Banks in Croatia doubled their pre-tax profits in the first nine months of 2018, according to Croatian National Bank (CNB). Crotain banking sector has the highest capital employed in the economy, around HRK60 bn.
Of the total of 23 banks, with the loss of six banks in the first nine months of 2018, their total loss amounted to HRK52.5m. Almost half, or HRK22m, relates to the Veneto bank, owned by Privredna Banka Zagreb (PBZ) and took over by PBZ. PBZ is the second biggest bank with over HRK1bn of profits in January-September 2018.
The largest profits before tax in this period had Zagrebačka banka (owned by Italian UniCredit), HRK1.7bn, followed by PBZ. Compared to the same period last year, PBZ’s gross profit increased by HRK211.8m or 23.1 per cent, while Zagrebačka banka recorded a strong growth in gross profit, up 189.6 per cent or HRK1.1bn.
After Zagrebačka banka and PBZ, the next is Erste & Steiermaerkische banka with HRK904.9m, followed by Raiffeisenbank Austria with HRK429.5m. Both these banks increased their profits y/y, Erste for about HRK200m, and RBA for slightly less than HRK100m.
Splitska banka had gross profit of HRK364.2m, while in the same period in 2017 it posted a loss of HRK76.5m. OTP banka Hrvatska recorded a growth of profits of almost HRK140m, up to HRK228,9m. However, the final 2018 results of the top banks will be different, because in May 2018, OTP banka Hrvatska took over Splitska banka.
The seventh place by the gross profit in the first nine months of 2018 was held by another foreign-owned bank, Addiko Bank (owned by Advent International and EBRD) with a profit of nearly HRK156m, and eighth place is taken by the domestically owned bank — the Croatian Post Bank with a gross profit of about HRK151m.
Quarterly data for the Q4’17 show a significant increase in the net profit of the Croatian banking sector by about HRK2.2bn. This result is explained by considerably smaller value adjustments and reservations in 2018. 2017 results were burdened with Agrokor-related losses, so 2018 value adjustment costs are down by about HRK2.4bn. As the results improved, although less than expected due to lower value adjustments and provisions, operating banking profits decreased. For example, total interest income for nine months of 2018 was down by about HRK1.2bn due to falling interest rates on the market.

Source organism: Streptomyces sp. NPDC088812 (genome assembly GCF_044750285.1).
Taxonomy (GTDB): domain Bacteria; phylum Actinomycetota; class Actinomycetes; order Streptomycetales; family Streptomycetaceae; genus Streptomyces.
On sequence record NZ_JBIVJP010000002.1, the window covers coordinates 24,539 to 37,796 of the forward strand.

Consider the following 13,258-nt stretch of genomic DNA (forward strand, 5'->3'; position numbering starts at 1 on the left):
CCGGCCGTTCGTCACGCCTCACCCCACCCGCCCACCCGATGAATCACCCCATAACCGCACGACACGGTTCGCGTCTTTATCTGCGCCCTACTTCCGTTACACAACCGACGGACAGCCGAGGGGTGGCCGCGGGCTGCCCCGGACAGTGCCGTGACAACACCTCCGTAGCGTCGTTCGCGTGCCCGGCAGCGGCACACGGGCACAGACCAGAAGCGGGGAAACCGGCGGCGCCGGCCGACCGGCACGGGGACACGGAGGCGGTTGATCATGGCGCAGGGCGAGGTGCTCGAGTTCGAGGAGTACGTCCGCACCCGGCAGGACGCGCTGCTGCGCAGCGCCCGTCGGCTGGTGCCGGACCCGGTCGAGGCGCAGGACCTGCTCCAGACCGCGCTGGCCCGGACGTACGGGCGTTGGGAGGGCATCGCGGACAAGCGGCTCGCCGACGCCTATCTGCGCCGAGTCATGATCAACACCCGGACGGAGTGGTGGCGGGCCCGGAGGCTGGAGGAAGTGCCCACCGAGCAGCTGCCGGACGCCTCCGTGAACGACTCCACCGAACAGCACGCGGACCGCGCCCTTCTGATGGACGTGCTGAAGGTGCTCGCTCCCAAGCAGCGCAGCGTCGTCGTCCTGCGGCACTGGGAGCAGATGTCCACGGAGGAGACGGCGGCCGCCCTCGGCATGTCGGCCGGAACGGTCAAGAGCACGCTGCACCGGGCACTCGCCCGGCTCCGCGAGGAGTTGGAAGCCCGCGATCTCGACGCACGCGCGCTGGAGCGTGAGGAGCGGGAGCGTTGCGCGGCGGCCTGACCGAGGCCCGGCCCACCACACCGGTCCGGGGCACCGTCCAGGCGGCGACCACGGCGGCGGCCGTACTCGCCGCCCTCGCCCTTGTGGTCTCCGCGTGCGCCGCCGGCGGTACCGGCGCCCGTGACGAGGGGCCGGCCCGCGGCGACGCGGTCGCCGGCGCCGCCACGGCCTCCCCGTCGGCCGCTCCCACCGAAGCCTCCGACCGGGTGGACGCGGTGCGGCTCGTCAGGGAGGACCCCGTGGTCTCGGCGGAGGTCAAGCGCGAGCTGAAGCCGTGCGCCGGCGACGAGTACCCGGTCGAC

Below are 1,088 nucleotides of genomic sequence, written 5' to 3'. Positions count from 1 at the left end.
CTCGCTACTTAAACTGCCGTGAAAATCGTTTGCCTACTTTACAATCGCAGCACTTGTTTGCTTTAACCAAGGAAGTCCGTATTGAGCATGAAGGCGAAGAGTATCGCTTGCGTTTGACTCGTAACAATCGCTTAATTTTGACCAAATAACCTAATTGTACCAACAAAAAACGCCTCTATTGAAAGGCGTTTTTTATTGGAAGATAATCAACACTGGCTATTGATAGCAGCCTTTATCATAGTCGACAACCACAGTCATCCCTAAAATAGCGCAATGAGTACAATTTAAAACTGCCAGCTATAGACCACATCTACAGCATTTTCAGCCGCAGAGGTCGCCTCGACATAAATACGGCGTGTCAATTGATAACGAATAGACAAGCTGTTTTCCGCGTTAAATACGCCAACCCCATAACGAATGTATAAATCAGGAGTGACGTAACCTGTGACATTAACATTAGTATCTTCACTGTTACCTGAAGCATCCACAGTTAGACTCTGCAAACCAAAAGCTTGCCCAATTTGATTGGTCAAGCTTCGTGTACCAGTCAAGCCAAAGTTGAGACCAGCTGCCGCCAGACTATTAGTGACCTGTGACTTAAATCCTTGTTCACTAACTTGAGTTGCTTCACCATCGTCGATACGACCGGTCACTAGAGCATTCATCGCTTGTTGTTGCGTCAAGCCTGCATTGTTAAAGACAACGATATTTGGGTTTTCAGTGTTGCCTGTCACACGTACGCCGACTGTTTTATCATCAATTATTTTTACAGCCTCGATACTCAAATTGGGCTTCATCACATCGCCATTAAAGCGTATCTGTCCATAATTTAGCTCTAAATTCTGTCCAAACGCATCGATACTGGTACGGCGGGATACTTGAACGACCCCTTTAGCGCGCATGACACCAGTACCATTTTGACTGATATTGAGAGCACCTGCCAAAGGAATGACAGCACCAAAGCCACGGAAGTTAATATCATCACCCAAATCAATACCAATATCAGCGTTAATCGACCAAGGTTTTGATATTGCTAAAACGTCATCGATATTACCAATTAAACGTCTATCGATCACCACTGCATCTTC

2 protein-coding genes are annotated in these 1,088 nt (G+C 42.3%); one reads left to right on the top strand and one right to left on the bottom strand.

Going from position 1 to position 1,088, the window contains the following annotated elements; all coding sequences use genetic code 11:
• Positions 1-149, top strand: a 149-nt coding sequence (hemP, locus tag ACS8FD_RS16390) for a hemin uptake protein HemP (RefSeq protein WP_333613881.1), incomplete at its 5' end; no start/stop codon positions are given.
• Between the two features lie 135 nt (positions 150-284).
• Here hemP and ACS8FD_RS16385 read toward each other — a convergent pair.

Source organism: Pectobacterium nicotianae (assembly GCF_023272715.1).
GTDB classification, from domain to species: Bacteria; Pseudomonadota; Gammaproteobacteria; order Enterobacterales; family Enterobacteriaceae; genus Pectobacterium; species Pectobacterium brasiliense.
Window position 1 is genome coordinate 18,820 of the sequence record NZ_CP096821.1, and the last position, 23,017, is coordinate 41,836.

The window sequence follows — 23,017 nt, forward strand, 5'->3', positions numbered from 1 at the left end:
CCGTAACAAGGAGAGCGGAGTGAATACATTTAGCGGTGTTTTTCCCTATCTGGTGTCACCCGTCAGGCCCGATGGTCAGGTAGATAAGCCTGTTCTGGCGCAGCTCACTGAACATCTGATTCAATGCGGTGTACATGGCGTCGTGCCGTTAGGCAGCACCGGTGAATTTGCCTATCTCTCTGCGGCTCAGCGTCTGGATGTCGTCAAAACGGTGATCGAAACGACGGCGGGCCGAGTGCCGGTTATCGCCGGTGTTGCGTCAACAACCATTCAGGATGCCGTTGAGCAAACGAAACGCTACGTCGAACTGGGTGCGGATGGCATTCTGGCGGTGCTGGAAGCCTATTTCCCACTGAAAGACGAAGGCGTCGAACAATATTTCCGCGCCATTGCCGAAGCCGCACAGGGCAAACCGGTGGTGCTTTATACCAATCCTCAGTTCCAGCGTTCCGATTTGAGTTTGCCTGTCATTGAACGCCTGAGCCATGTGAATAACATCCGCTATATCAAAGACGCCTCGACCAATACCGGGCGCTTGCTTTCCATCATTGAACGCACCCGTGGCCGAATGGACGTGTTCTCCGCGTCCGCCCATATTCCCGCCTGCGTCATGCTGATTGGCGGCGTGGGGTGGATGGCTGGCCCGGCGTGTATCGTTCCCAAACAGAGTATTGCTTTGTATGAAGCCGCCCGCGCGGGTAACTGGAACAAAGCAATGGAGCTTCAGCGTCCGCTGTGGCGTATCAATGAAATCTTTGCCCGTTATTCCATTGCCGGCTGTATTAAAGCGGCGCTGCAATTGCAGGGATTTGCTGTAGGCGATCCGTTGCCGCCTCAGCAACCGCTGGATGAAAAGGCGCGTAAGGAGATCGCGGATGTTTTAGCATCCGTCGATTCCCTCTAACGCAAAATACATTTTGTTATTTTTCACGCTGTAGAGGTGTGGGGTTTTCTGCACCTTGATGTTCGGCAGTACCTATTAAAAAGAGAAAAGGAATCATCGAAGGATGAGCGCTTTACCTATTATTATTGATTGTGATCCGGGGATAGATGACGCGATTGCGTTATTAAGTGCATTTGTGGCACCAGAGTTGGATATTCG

Net interest income, i.e. when interest income is deducted from interest payments, is lower by about HRK400m. The conclusion is based on the Croatian Banking Association’s Surveys publication, which analyses bank operations for first nine months of 2018. The banking sector has the highest capital employed in the economy, about HRK60bn. Croatian banks are among the best capitalized banks in the EU and the world. Therefore, the rate of return on capital should be looked at, instead of absolute amounts. This rate is currently about 9.8 per cent and is still below the global average calculated on the basis of the Financial Soundness Indicators database. It is expected that in the favorable part of the business cycle growth the entire economy will continue to grow, including banking. Now, capital reserves are being created for the depreciation of losses in crisis. The fall in interest rates has raised the demand for loans, especially non-subsidized ones.